Home Inspection Tips

In this day and age, most people realize the importance of getting a home inspection done prior to buying a property. By doing this, the prospective buyer has the peace of mind knowing exactly what kind of situation they are walking in to. This also allows them to make educated, not emotional, decisions when the choice of whether to buy or not buy needs to be made. You have already made up your mind to have the home inspection done but what now? Here are some helpful tips that will aid you along through the home inspection process.

First, you need to choose the right inspector for the job. This could, by far, be the most important thing you do. In order to get accurate and truthful information on your home inspection, it needs to come from a reliable source. When looking for an inspector to evaluate your property, you will want to choose one who is a trained professional and one that has a lot experience. It is important for them to be familiar to the regulations and guidelines that are native to your area. Beware of hiring an inspector that is not from your state or geographical area. Along with making sure they are licensed and insured, you will want to ask for references and then actually take the next step to check those references. It is vital to make sure you do your homework before you decide which home inspector to hire.

It is also suggested that you are present at the time of the home inspection. This will allow you to tag along with the inspector and really get to see your property through their eyes. Being a trained professional, they are taught to see past all the cosmetic features of your home and really see what lies beneath the surface and give you an unbiased point of view. Also, by being on site during the inspection, you are offered the opportunity to ask any questions that you might have about the process and even discuss the findings as they occur. By shadowing the inspector, you get to see your home in a whole new light.

After each inspection, the client will receive a comprehensive report that details, both good and bad, and outlines all the findings of the home inspection. These report should be in written form-do not accept a verbal report. Most reports include diagrams or even photographs of the areas of concern to thoroughly explain the situation. Be sure to have the inspector review the report with you so that they can address any questions you may have about their findings.

While the thought of a home inspection can be a little daunting, knowing what to expect can help ease you through the process. Remember, if you come across something that you aren’t sure about or it simply doesn’t make sense, just ask! The right home inspector will not have any problems answering your questions and putting your mind at ease.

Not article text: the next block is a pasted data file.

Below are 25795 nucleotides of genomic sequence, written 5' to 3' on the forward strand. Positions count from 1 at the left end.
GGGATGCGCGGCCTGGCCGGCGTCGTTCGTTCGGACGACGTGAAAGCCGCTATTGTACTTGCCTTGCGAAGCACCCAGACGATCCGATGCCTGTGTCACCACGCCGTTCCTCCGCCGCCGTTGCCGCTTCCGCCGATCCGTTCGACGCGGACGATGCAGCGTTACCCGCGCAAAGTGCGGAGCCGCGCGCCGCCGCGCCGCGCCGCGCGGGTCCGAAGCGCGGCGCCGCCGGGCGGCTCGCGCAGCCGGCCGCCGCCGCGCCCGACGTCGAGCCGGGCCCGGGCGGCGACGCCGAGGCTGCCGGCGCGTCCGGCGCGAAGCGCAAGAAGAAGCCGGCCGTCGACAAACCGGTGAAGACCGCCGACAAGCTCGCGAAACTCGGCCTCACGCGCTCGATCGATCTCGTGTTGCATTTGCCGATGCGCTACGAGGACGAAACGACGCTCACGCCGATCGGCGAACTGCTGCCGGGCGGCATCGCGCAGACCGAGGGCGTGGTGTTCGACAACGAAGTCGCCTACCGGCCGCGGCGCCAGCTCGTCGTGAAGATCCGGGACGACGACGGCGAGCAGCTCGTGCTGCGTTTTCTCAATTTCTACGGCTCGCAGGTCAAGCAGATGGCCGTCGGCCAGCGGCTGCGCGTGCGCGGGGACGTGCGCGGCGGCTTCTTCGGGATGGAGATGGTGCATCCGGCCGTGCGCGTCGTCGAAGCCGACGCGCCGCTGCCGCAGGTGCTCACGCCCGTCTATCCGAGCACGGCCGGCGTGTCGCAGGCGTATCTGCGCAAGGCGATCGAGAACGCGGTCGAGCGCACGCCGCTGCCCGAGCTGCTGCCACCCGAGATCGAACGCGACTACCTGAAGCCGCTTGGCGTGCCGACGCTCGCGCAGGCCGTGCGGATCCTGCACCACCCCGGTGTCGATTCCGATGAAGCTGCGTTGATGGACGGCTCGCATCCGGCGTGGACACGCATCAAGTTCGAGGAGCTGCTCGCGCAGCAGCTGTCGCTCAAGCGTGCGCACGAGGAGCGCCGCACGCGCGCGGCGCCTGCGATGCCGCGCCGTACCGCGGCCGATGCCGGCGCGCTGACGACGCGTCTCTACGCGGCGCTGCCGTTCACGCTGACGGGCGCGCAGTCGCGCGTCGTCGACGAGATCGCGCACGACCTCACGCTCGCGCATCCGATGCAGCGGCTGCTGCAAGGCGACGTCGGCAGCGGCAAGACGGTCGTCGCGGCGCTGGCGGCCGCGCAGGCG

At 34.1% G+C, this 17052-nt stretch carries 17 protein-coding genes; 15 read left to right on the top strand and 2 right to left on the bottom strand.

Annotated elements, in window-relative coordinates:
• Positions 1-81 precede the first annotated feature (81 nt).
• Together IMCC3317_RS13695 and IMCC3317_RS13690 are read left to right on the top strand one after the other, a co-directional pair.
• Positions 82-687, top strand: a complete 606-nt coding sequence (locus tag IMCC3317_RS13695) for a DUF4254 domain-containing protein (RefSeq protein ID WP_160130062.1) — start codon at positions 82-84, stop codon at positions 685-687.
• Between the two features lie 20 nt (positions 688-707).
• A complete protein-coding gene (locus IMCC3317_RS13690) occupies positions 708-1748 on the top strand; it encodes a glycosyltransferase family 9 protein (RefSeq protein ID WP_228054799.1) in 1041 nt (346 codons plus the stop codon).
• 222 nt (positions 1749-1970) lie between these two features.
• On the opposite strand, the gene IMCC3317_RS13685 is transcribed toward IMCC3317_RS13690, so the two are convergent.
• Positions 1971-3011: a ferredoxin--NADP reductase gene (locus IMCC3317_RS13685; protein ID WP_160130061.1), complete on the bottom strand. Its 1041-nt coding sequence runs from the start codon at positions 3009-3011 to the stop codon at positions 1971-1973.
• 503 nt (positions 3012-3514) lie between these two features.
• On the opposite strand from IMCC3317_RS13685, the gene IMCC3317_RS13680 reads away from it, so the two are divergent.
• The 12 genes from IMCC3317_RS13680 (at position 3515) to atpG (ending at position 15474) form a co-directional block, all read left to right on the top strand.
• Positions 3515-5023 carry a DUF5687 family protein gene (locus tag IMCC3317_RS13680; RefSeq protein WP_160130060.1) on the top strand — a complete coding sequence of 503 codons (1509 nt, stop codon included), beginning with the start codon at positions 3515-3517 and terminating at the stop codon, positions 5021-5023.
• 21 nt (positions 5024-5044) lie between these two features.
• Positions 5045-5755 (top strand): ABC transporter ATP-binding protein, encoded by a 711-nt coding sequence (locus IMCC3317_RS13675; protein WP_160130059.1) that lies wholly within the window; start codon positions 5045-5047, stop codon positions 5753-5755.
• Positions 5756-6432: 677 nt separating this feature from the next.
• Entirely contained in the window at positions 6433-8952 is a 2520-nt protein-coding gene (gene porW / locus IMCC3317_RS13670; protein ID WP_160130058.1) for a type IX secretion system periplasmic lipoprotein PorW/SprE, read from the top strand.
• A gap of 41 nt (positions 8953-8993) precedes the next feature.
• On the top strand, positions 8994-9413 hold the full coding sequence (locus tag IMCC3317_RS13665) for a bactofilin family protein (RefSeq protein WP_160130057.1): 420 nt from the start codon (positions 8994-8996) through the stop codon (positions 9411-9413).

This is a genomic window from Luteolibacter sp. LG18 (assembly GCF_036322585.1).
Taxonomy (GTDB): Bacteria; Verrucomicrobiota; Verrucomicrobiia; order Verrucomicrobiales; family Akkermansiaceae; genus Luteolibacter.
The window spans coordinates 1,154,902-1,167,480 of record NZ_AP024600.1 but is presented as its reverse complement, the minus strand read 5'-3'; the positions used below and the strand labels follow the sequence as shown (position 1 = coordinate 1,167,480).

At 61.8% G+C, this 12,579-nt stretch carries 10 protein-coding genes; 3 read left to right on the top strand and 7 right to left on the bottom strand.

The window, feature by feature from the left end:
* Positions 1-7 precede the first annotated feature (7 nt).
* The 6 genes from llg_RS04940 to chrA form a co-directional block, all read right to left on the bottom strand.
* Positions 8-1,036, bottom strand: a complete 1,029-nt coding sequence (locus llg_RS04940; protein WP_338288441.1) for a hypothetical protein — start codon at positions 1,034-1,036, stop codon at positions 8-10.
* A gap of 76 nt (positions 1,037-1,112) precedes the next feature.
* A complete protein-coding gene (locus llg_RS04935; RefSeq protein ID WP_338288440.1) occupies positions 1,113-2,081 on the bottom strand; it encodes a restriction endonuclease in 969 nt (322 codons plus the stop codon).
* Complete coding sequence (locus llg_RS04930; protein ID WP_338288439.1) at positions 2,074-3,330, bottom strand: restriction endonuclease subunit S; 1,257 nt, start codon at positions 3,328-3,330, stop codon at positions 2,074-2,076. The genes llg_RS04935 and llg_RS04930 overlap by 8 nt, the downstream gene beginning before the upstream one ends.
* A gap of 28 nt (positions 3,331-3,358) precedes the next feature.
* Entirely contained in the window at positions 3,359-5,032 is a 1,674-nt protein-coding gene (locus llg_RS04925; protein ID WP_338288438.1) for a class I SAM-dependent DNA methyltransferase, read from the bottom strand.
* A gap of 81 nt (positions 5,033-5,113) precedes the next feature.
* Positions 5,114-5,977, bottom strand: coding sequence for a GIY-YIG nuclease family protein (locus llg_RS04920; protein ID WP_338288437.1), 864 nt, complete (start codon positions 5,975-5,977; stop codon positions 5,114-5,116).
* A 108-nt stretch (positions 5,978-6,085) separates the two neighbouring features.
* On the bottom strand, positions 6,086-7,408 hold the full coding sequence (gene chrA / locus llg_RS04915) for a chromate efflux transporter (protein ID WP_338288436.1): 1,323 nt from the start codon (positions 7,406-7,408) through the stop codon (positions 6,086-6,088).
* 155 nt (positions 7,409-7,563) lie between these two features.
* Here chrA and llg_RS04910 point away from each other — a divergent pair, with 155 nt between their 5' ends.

Home Inspection 101 For The Home Buyer

Why is the home inspector the buyer’s best friend? In a real estate transaction, there are many parties involved with different interests. The buyer, the seller, the real estate agent, the mortgage broker, the appraiser, the attorney, the title company, the insurance company and the home inspector. The inspector and the buyer’s attorney are the buyer’s best friend because they help protect the buyer’s interests. A home inspector is hired by the buyer most often to inspect the house he/she is buying to offer a professional and unbiased report on the condition of the house. So what is at stake here for the buyer? The money he is going to pay for the house as well as the future money he is going to pay for the house plus his and his family’s health

How does they buyer choose a home inspector? What are the fees associated with a home inspection? Since a home inspection is so important, a buyer should choose a inspector carefully. A buyer should not choose a inspector just based on the fee he charges. Ask questions about what he is going to inspect and how long his inspections take and how quick his report will be ready. There are home inspectors who charge $100 to $150 flat fee inspections, but whose inspection takes 1/2 hour to 1 hour and those inspections are not as accurate or has the quality as those inspections which require more time and equipment. A good inspection of a house can take 3 to 4 hours at a fee of $500 dollars. This fee is minuscule compared to the price of the house.